Time For Questions – OpEd


Yevgeny Prigozhin’s march to Moscow was unexpected for many Western experts. Even those analysts, who had predicted a coup d’Etat in Russia, could not even imagine such a scenario. In their opinion, a coup attempt had to be organized by anti-war forces at home rather than such dogs of war as mercenaries of the PMC Wagner.

The head of the private military company Mr. Prigozhin for a long time was faithful Cerberus of Putin’s regime. Prigozhin’s forces demonstrated outstanding effectiveness in battle. The PMC leader had a long-term friendship with the master of the Kremlin. Wagner carried out the most sensitive missions. The company was armed at the expense of the Russian state budget. So how to explain what occurred?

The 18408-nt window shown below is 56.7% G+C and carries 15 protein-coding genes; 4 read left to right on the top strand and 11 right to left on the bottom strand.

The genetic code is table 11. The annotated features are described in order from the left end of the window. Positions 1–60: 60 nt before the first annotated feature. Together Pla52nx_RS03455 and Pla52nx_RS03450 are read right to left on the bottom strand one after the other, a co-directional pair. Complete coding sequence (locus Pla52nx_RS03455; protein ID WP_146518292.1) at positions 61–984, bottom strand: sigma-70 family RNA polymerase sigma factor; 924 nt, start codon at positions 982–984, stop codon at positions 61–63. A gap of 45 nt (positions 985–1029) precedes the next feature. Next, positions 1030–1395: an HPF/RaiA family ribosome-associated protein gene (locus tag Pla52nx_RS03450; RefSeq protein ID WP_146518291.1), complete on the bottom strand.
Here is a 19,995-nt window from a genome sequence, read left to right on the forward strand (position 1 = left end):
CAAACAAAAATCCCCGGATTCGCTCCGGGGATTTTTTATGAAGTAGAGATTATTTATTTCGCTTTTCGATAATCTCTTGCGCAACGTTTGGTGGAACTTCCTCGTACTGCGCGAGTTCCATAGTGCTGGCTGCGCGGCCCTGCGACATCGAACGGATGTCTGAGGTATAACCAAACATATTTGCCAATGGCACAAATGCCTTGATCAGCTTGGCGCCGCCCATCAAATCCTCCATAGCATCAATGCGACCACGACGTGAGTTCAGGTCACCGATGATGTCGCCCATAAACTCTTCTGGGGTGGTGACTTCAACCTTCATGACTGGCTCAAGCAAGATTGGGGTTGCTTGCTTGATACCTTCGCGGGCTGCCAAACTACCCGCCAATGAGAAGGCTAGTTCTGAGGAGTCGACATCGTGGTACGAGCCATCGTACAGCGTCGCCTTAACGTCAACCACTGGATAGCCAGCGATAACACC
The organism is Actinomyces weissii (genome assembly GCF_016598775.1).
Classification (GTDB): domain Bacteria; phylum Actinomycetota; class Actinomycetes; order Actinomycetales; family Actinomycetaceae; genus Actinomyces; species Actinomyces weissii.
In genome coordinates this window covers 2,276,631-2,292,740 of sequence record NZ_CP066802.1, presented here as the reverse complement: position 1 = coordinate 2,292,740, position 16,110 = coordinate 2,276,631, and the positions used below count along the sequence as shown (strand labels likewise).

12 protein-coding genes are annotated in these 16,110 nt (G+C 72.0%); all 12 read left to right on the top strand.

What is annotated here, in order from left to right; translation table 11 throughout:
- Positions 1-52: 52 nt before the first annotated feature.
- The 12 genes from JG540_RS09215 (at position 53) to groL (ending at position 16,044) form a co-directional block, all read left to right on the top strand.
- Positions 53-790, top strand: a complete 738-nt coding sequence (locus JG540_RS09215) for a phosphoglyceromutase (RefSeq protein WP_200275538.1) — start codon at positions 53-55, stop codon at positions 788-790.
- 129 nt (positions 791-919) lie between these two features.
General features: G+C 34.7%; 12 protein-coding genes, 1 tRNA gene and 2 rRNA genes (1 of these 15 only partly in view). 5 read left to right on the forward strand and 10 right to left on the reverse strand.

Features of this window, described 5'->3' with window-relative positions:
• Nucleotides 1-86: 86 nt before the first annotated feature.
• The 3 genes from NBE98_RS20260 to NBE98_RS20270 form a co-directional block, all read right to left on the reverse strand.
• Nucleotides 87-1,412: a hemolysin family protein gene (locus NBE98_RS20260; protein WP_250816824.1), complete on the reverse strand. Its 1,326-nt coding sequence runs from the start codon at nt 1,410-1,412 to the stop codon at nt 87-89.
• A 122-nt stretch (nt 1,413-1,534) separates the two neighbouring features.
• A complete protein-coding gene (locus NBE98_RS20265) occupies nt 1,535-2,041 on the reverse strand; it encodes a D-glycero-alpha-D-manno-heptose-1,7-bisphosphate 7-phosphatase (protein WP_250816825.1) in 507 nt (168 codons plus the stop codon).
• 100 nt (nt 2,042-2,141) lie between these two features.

We’ll get the answer to this question only some time afterwards if there is evidence of what was happening behind the scenes June 24 in Russia. This is no time for answers, this is time for questions.

How will it affect the further course of war? What will happen to the Russian authorities and regime? What should be the reaction of the other countries? Was it a failure of the Kremlin which had missed the threat or was it a success of the regime which had withstood the storm? Did NATO anticipate the rebellion in Russia? 

Similar questions were voiced repeatedly in different countries last week.

But why did nobody ask whether such a revolt could take place in Ukraine? Are the Ukrainian assault units, well-armed by the West, able to go against Kyiv or those who had supplied them with weapons? If not, why not? After all, abstracting from colorization of flags, the Ukrainian advanced units are affected by the same factors of the protracted conflict that affect the Russian ones.

Neil Karpenko

Neil Karpenko, PhD, Ukraine’s history and politics researcher residing in Toronto. Contributing author to Haaretz, The Hill Times and Morning Star

Leave a Reply

Your email address will not be published. Required fields are marked *